John Karrys
May 29, 2014 rated it it was amazing
This woman is an ultimate warrior and Jamie Dimon's worst nightmare. No one is to big to jail. Fantastic book.
Feb 04, 2015 rated it really liked it
Focused to a fault. An excellent introductory text nonetheless.
Jan 01, 2015 rated it really liked it
By far the best book I've read on the global financial crisis.
Prasanth Manthena
Aug 17, 2014 rated it it was amazing
Makes a very strong case that banks should be deleveraged and depend on equity just like other corporations
Mark Walker
Jun 04, 2019 rated it it was amazing
This is a must read, especially if finance is not your forte. Anat Admati and Martin Hellwig take a topic that is as equally unbearably boring as it is essential for the well-being of society, and make it understandable for the general public. That was their stated objective early in the book, and I think they accomplished that. What they reveal is not what those running the finance industry want people to understand, as it exposes alternative ways to make the finances of people whole and not ...more
Tim Strotman
Jan 12, 2019 rated it really liked it
This book's main argument is that banks need to be more heavily capitalized. It uses a simple example, the financing of a $300K house, to examine how the financing of banks is affected by various options: equity, loan guarantees, change in value of the property. It is amazing how much can be gained by sticking with this example. The book's weakness is that it makes no attempt to explain more complicated issues (regulation's complexity) so you have to go elsewhere to understand how these issues ...more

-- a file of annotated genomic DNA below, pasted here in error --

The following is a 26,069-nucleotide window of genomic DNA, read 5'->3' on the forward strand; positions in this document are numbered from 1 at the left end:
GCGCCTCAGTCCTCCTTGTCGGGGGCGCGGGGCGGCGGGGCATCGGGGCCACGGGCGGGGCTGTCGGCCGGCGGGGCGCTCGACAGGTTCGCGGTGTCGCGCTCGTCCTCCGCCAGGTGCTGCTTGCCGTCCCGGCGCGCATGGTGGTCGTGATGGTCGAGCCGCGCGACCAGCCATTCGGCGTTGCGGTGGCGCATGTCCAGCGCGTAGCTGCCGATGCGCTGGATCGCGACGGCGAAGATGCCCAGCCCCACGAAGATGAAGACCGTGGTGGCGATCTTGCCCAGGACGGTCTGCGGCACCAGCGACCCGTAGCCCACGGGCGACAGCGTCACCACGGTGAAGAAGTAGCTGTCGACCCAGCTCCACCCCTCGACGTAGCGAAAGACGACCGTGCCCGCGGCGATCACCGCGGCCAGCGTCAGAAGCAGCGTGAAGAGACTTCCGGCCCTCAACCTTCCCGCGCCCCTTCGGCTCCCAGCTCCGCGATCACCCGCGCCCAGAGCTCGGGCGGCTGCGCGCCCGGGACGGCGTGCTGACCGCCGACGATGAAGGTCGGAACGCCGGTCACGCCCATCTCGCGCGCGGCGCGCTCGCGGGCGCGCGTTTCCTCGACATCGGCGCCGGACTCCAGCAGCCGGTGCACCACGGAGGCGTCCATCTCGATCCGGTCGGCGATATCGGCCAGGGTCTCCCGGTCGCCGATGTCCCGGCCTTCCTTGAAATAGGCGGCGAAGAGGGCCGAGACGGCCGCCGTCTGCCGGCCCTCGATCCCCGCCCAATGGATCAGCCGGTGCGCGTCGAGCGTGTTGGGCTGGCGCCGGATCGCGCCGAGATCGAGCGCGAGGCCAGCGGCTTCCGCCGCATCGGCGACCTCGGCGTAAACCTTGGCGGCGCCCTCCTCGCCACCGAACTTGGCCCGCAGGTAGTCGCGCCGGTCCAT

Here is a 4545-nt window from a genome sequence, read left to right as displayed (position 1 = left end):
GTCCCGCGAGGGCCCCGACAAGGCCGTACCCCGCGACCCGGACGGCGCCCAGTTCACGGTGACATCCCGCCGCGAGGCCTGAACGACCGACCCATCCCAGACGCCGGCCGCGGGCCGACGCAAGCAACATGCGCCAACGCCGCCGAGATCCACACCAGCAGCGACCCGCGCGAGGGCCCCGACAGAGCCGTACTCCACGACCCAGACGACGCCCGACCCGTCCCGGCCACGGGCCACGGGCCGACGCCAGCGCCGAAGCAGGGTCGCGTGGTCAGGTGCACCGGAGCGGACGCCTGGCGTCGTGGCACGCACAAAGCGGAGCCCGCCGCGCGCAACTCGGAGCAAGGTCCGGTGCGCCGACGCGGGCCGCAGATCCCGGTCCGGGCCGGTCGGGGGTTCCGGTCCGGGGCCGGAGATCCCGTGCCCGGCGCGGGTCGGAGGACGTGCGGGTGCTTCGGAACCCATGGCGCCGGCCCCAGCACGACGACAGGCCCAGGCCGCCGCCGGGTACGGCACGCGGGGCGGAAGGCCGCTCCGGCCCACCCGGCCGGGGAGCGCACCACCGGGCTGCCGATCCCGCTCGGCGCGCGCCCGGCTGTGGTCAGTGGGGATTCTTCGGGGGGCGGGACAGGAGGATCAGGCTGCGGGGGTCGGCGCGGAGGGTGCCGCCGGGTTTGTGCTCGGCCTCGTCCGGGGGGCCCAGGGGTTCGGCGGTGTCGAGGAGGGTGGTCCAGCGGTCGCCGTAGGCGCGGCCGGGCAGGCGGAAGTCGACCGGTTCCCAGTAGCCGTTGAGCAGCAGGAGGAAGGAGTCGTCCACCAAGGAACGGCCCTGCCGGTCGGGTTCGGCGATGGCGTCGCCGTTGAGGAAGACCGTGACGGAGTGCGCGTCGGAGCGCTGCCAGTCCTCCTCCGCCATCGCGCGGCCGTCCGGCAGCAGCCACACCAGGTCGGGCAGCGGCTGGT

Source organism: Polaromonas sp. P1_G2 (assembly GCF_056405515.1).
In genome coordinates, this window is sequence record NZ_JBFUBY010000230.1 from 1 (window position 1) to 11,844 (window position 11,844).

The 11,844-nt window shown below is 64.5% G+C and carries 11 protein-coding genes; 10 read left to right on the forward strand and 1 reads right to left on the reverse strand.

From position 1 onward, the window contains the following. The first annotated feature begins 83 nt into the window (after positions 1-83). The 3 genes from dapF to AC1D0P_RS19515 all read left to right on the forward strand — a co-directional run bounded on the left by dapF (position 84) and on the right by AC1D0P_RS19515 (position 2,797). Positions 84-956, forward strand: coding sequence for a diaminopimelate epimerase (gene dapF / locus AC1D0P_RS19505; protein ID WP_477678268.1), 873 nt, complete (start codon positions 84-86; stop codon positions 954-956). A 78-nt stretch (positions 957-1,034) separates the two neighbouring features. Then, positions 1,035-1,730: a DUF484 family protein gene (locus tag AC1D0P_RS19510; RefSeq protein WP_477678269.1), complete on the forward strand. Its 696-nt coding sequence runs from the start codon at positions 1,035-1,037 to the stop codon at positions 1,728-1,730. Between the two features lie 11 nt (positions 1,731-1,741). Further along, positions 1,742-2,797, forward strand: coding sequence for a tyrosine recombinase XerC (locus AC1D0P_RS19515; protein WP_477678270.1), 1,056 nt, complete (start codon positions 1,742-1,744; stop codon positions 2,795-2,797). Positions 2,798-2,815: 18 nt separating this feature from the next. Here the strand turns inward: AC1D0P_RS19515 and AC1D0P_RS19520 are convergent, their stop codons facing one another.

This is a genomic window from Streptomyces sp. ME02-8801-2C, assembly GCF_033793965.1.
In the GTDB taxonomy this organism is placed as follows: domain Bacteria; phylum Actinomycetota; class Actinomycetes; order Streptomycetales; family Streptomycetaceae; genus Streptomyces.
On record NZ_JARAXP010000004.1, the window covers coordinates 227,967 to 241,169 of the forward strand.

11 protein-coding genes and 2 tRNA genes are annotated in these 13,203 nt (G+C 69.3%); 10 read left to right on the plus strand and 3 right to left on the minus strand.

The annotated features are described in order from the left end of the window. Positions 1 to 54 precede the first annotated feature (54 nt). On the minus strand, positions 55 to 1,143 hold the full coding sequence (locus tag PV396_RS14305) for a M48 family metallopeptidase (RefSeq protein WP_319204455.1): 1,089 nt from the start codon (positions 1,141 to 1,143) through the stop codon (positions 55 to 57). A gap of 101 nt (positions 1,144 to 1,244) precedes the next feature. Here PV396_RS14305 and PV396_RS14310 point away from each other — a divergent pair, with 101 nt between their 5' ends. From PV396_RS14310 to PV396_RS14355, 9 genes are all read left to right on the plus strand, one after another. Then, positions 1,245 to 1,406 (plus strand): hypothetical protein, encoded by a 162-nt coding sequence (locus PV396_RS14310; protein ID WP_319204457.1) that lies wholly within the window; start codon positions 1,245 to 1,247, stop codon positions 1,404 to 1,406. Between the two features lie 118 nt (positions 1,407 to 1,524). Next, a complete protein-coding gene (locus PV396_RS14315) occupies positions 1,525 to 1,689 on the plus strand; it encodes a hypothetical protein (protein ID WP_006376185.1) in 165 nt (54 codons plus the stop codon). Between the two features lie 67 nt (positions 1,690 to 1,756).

Nov 13, 2018 rated it really liked it
My only complaint is that it is quite repetitive. There is zero new information over the last three chapters, and even in the first ten chapters there is a lot of repetition. Basically, one could've thrown all the points the book makes in a three-slides powerpoint presentation.

But that's a rude thing to say; in actuality the explanations are great (if a few too many analogies to movies and sports) and it's overall an easy but-good-read that explains past and current issues of banking and what to
Haoxiang Qiu
Feb 15, 2020 rated it really liked it  ·  review of another edition
Shelves: wharton-im-club
By far the best analysis on banking industry from a global perspective. It also doesn't fall into the traditional Occupy Wall Street vs. Free Market ideology warfare. This book is backed with concrete research & real data.

Could have been a 5 stars book had the author not keep repeating himself in the middle portion of the book. It was painful to read when he is stating the same point for the 7th time in 3 chapters... Take out the repetitiveness, easily shave off 60 pages of the book and
Mar 05, 2018 rated it it was amazing
A really insightful read into what is fundamentally the core issue with the banking industry in general. More or less , saving money is not a safe endeavour at least with investment and commercial banks because of their some what lackadaisical actions towards the handling of others money, there are solid solutions, much like bringing them back off the freedom to make ridiculous amounts of money without care for the fact that other peoples money is at much the same stake as everything else.
Blake Jones
Dec 25, 2018 rated it it was ok